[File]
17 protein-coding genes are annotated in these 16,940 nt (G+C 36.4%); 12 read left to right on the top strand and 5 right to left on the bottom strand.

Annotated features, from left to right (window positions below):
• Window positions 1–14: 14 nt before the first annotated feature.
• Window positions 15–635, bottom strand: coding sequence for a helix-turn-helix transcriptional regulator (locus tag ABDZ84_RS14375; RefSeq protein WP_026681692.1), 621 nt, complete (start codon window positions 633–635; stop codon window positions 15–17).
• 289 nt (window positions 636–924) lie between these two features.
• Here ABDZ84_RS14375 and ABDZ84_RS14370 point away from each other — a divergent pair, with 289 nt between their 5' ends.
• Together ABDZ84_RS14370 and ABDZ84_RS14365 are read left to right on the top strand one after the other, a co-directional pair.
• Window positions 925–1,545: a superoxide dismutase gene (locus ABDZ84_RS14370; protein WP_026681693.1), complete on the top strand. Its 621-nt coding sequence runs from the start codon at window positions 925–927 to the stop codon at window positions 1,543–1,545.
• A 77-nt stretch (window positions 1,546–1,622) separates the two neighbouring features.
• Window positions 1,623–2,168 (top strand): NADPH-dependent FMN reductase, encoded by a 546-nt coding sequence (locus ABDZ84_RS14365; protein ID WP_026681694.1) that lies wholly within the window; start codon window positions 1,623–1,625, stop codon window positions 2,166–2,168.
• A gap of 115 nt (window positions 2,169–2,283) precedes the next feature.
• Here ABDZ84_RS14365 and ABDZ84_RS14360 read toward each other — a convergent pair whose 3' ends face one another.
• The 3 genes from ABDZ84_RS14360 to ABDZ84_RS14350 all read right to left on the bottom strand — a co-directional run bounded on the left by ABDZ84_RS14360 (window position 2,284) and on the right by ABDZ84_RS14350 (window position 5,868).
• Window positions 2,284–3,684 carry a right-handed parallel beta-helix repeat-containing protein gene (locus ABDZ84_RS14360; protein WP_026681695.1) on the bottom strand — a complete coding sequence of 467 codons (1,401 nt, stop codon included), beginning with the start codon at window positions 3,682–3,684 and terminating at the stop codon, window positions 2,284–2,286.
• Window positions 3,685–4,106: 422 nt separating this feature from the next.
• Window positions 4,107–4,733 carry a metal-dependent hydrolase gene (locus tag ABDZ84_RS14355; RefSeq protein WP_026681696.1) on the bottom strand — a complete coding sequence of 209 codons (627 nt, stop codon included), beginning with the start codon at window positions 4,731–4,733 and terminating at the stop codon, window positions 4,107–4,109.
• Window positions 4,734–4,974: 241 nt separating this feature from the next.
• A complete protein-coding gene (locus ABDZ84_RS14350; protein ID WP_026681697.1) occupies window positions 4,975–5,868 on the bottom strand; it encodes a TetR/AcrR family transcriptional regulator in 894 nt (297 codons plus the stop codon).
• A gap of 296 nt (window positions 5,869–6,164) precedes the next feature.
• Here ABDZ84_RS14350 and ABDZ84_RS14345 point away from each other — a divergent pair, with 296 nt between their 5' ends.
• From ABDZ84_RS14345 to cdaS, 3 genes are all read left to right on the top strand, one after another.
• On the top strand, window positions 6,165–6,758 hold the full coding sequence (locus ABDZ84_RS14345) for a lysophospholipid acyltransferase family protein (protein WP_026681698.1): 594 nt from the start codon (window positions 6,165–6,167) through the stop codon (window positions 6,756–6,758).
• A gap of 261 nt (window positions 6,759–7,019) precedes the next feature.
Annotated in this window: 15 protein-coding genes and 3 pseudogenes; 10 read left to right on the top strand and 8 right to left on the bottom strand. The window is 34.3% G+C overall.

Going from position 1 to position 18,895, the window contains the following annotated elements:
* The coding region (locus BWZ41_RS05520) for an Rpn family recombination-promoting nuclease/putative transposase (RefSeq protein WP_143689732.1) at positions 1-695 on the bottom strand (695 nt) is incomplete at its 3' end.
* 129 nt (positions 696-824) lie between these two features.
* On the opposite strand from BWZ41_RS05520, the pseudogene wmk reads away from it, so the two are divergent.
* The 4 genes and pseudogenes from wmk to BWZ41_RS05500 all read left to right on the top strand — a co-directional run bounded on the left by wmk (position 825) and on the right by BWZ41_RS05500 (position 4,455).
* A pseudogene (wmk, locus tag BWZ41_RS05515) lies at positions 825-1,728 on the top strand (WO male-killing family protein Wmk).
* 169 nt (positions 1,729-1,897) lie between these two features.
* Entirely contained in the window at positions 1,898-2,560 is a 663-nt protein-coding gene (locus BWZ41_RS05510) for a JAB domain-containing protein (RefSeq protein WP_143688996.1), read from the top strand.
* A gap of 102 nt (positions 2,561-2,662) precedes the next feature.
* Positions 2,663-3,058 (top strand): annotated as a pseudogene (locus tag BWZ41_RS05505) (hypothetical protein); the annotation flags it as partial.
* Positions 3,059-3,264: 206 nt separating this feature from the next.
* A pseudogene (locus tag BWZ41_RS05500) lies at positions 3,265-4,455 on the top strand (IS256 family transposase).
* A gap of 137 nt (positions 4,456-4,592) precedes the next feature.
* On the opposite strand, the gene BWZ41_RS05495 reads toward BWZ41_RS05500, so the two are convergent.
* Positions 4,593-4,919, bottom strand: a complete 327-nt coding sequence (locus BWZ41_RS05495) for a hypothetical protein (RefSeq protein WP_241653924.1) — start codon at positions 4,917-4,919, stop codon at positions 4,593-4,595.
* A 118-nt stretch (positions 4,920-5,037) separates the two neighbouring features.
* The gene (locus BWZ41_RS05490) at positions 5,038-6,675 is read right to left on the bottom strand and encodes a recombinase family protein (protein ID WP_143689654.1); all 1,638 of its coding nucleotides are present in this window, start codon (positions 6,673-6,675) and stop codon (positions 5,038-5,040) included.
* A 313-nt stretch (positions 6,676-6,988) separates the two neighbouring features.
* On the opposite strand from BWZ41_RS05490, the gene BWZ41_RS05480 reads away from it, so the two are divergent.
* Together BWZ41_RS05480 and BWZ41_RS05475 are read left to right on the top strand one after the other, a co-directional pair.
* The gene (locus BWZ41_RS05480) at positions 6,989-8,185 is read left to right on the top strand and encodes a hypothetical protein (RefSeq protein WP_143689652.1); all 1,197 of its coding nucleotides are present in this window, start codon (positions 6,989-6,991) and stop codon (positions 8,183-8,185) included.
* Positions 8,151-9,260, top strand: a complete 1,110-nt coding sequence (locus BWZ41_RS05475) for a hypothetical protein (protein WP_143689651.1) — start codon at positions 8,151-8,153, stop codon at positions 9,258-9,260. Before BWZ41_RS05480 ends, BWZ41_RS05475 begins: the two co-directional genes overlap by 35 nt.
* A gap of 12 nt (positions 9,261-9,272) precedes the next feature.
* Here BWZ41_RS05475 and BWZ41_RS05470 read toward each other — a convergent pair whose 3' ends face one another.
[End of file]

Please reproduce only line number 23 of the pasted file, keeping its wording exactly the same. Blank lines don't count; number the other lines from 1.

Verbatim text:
• A gap of 261 nt (window positions 6,759–7,019) precedes the next feature.